BARACK OBAMA: If there is anyone out there who still doubts that America is a place where all things are possible, who still wonders if the dream of our founders is alive in our time, who still question the power of our democracy, tonight is your answer.

SIMON: Did Barack Obama's election to the highest office in this democracy demonstrate that the Voting Rights Act had worked, that people of all backgrounds and stations could vote - the South and other places have changed and maybe didn't need direct federal involvement anymore?

ABRAMS: I will paraphrase Ruth Bader Ginsburg who said that just because the umbrella's keeping you from getting wet doesn't mean you don't need the umbrella anymore. We know that with the evisceration of the Voting Rights Act in 2013, within hours, Texas imposed the strictest voter ID laws in the nation, not based on any fears of voter fraud but purely predicated on blocking access to the right to vote as evidenced by the fact that if you were a student, you could not use your ID, but you could vote if you had a gun license.

SIMON: And as you see it, what's the drawback to judging the veracity of a ballot by matching signatures between registration and voting?

ABRAMS: According to most scientists, it is junk science. Let's be clear. We do not have a voter fraud problem in America. Using the most aggressive standards issued by the Heritage Foundation, they found 1,300 putative cases out of 625 million votes cast. Basically, we're trying to solve the issue of a hangnail with chemotherapy. That is the problem with how we're approaching who has access to the right to vote, whether it's signature mismatch laws or voter ID laws or any of the failings, the challenges we have seen imposed upon communities that have been told your vote should not matter.

SIMON: I have to ask you this as a loyal Chicagoan because this documentary accuses Republicans of a lot. It doesn't mention that the Jim Crow laws to suppress Black voters were passed by Democrats - Southern Democrats. It doesn't mention the vote fraud, most of - much of which we joke about now, by big-city Democratic machines in Chicago, Boston, New York that, in fact, many suspect aided John F. Kennedy's election in 1960. Why?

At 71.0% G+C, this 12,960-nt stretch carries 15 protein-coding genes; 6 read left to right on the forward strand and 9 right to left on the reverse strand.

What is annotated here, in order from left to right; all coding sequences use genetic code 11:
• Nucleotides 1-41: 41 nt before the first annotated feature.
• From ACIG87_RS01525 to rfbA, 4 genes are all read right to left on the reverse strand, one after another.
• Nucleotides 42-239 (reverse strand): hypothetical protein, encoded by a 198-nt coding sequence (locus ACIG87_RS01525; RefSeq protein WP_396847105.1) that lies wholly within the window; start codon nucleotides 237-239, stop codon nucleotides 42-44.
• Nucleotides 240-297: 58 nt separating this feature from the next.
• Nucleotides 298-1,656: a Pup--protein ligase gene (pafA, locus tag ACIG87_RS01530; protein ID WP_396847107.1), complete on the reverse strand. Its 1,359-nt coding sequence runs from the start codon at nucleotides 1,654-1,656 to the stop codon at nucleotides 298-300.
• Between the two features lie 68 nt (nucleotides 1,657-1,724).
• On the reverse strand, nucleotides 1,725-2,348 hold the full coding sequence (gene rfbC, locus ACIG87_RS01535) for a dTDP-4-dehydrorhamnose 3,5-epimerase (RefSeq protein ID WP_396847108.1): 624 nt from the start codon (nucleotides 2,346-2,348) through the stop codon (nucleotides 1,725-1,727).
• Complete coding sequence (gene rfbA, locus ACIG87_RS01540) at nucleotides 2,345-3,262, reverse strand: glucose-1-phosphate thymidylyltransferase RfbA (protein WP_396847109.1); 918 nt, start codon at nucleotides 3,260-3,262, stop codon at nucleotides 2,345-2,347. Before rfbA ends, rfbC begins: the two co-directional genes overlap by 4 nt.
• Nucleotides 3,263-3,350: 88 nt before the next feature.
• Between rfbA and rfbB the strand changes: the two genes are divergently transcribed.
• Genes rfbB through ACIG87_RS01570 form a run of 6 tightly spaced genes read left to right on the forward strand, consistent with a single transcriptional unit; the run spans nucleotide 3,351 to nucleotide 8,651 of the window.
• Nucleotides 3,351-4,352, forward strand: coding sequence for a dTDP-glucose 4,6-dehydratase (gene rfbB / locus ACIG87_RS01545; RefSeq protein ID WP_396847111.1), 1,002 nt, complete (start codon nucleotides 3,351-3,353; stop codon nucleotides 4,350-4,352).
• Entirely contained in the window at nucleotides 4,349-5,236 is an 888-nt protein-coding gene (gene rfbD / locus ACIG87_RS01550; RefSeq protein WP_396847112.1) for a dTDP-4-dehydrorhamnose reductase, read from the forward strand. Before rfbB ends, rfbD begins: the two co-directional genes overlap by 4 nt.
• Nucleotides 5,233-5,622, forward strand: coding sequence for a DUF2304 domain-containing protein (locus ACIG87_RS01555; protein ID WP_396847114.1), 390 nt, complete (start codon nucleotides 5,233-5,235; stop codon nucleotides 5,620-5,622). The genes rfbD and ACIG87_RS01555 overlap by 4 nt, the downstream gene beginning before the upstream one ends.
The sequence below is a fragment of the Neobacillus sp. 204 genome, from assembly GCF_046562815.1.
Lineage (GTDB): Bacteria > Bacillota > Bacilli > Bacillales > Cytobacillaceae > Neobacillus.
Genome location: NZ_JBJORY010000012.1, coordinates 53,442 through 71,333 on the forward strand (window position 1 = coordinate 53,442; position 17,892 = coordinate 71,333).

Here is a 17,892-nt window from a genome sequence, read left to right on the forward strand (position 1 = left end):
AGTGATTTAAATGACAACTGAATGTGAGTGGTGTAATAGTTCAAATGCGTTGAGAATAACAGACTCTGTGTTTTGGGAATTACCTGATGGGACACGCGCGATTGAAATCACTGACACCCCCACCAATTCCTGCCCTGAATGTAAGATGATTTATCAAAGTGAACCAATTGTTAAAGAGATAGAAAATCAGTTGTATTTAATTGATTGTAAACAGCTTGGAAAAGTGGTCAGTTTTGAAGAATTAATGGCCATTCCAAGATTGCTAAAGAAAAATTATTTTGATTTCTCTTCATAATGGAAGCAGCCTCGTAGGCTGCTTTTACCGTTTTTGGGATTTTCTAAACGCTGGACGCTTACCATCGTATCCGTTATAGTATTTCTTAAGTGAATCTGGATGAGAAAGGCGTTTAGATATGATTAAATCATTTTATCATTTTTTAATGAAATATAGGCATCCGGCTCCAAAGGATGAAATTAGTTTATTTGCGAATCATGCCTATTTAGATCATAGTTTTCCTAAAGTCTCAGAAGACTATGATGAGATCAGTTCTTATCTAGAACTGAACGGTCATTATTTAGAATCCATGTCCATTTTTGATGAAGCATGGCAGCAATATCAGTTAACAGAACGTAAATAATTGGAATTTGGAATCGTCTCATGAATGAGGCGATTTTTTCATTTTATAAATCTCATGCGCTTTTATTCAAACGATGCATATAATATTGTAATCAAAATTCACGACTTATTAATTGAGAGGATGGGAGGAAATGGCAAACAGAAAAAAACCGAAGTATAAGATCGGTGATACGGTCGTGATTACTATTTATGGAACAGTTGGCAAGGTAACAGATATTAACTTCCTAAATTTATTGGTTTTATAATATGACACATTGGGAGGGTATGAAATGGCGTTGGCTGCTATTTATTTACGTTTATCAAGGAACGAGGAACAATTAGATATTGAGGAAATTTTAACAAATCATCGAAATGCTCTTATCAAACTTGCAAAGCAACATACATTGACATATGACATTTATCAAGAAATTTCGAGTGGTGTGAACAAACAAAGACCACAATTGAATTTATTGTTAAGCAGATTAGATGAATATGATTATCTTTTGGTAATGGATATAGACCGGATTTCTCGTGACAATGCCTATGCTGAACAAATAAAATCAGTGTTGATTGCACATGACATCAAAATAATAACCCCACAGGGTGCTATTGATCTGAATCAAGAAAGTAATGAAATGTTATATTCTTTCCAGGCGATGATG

ABRAMS: Yes. Democrats were responsible for Jim Crow. The Whigs participated in voter suppression by eliminating who could vote. Voter suppression has been the purview of almost every political party that has ever had power and not wanted to lose it. And in the 21st century, it is purely the province of the Republican Party. The reality, though, is, if we don't fix it now, a new party may emerge to try to do the same. And my mission isn't simply to cast aspersions on Republicans; it's to acknowledge who's doing it now so we can stop it now and we can understand why.

SIMON: What do you make of the president's seeming invitation for people to vote twice?

ABRAMS: I find it very ironic that this is the same man who has been railing against voter fraud. And what he has said out loud to voters who may be first-time voters, to young people who are worried about what should happen, they're going to take the word of the president of the United States and potentially face felony charges. And I worry that we will lose another group of people from participation, not through any fault of their own but through someone in power using the right to vote against their people.

SIMON: Stacey Abrams - she's featured in the Amazon Prime documentary "All In: The Fight For Democracy." Thank you so much for being with us.

ABRAMS: It has been wonderful. Thank you, sir.